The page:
Viral photograph of Greenland Ice Melt

This photo was shared thousands of times on social media, has been used by media outlets worldwide, and has been designated one of the photos of the decade.

If you're interested in knowing more about the impact of the photograph, read our report here.

If you'd like to use the photograph for educational or outreach purposes, please get in touch.



The background

This photo was taken in Greenland by Steffen M. Olsen (DMI), the coordinator of Blue-Action. It was snapped on Thursday 13th June 2019 on sea ice in the middle of Inglefield Fjord. Steffen, his colleagues and the dogs were not on the ice sheet, dogs were running on sea ice flooded by surface melt water. Together with the local hunters, they were out measuring ice thickness from December to June.

The photo illustrates a natural phenomenon as ice melts annually. However, rapid melt and sea ice with low permeability and few cracks leaves the melt water on top.  The ice is around 1.2 m thick at this point with about 870 m water below it. These days were characterized by extreme and early melting rates on Greenland. The temperatures in Qaanaaq on 13 June 2019 were less than half a degree from the record of June 30 2012, and y reached two weeks earlier.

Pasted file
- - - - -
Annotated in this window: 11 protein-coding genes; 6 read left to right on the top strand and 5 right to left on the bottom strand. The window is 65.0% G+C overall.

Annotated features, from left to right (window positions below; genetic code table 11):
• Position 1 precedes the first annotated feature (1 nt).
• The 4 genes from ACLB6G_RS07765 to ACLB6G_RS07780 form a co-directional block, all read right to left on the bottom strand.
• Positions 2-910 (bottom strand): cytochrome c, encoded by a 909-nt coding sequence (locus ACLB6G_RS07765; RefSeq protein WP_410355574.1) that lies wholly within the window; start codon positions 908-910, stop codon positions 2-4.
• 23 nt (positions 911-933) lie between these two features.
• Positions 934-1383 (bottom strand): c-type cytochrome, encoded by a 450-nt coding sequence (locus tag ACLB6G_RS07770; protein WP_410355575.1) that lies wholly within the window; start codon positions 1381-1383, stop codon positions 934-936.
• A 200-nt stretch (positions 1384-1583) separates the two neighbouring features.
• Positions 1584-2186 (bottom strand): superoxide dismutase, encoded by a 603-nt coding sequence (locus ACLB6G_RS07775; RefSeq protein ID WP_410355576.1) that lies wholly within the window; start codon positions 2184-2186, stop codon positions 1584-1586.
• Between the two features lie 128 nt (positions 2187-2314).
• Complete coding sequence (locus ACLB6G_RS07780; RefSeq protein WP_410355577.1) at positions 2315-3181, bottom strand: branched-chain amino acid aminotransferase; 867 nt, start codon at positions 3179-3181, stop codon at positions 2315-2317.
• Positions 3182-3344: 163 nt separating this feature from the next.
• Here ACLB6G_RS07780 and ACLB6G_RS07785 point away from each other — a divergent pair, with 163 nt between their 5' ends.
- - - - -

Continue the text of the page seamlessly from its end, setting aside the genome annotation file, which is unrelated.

Communities in Greenland rely on the sea ice for transport, hunting and fishing. Extreme events, such as the flooding of the ice by abrupt onset of surface melt, call for an increased predictive capacity and action to mitigate increased warming in the Arctic. This photo is more symbolic than scientific, but illustrates Arctic warming and in particular the expectation that weather will be more extreme in the future.

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